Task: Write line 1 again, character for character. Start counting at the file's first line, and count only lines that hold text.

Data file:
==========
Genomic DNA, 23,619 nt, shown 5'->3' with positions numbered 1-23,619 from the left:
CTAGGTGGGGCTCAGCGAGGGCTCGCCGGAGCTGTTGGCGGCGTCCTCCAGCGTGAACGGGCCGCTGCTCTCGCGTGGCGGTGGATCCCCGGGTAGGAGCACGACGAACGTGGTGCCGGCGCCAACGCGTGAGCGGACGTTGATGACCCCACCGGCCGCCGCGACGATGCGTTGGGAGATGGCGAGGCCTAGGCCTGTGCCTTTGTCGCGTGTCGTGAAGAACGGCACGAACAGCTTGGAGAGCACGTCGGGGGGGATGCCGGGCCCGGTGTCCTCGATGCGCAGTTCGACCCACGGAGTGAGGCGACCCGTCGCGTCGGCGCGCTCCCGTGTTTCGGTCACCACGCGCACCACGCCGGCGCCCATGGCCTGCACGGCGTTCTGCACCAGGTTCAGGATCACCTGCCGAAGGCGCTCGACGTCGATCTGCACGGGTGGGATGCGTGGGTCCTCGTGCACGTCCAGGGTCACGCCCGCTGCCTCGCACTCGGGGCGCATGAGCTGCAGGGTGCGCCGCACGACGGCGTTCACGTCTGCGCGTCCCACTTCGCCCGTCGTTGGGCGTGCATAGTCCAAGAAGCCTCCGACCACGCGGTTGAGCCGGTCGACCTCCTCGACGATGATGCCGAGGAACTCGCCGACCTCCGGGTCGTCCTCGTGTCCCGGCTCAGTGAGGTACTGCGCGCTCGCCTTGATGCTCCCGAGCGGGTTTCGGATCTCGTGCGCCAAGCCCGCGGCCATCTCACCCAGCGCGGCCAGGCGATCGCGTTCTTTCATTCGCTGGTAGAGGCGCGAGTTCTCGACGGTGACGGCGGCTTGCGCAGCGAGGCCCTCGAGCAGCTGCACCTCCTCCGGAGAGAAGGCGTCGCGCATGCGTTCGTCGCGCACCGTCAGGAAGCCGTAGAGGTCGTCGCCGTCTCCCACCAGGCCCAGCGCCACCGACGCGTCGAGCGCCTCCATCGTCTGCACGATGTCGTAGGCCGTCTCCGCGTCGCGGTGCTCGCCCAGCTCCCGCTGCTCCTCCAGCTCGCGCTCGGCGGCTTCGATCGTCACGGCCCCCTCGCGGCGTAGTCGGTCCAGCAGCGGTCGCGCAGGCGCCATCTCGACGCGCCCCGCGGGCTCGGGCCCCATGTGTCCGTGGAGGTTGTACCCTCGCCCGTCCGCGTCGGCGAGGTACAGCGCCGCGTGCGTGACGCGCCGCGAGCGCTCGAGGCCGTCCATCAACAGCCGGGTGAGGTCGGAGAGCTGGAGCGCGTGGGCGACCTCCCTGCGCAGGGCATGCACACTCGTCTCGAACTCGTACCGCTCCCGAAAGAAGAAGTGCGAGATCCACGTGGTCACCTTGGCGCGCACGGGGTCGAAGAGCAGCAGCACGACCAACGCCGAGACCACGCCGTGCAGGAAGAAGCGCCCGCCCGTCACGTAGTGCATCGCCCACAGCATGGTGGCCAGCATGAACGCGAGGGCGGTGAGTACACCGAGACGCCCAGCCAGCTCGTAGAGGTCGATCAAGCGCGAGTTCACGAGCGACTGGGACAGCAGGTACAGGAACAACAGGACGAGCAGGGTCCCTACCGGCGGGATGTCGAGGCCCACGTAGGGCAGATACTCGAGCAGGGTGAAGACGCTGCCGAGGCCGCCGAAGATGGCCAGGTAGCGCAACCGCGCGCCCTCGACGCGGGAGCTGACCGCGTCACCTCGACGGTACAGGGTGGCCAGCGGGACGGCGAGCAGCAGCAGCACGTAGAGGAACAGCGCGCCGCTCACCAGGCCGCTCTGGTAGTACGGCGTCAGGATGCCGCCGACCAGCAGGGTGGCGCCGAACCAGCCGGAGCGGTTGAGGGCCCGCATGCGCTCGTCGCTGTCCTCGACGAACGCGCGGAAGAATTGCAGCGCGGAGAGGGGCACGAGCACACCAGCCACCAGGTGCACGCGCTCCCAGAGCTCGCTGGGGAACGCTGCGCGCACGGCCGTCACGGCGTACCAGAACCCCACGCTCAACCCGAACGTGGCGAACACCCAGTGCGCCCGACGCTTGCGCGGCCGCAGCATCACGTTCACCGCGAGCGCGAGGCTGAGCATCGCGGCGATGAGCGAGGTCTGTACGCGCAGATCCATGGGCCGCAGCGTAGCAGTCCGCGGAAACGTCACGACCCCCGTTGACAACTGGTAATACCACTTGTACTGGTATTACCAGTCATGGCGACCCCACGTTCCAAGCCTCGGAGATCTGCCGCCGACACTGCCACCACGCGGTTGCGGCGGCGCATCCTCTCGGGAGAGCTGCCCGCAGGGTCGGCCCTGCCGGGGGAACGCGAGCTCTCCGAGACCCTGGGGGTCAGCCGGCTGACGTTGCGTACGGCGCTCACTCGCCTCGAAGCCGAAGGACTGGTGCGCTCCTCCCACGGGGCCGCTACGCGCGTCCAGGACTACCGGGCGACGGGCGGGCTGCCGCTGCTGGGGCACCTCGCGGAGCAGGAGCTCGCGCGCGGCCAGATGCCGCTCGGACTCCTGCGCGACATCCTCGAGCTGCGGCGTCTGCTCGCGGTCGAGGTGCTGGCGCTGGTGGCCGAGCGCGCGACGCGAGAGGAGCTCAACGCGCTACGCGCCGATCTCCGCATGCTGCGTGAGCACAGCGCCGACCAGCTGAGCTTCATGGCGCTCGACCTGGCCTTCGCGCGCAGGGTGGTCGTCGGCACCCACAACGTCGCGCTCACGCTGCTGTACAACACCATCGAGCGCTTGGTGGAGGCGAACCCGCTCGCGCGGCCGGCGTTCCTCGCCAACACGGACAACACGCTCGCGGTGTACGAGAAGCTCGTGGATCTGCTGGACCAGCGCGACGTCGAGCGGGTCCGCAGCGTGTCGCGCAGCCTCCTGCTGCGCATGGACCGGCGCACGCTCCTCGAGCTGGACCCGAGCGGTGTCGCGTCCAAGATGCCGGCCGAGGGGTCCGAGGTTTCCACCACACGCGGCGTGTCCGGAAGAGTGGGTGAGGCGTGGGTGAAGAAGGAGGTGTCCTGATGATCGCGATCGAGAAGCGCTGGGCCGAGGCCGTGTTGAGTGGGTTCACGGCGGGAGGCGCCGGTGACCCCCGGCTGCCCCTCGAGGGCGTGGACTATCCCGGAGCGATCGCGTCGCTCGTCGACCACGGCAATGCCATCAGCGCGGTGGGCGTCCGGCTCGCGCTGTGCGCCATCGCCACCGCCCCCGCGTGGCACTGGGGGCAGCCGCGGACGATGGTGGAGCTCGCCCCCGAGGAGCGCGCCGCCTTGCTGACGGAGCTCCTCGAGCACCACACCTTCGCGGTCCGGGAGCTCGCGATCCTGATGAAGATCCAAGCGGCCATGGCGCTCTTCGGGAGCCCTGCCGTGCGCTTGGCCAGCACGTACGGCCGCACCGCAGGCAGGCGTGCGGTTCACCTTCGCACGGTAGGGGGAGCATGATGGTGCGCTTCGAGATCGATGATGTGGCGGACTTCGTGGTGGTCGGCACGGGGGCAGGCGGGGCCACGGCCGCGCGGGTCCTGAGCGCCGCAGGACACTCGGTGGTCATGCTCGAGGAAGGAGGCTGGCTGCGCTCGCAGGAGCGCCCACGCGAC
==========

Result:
Genomic DNA, 23,619 nt, shown 5'->3' with positions numbered 1-23,619 from the left: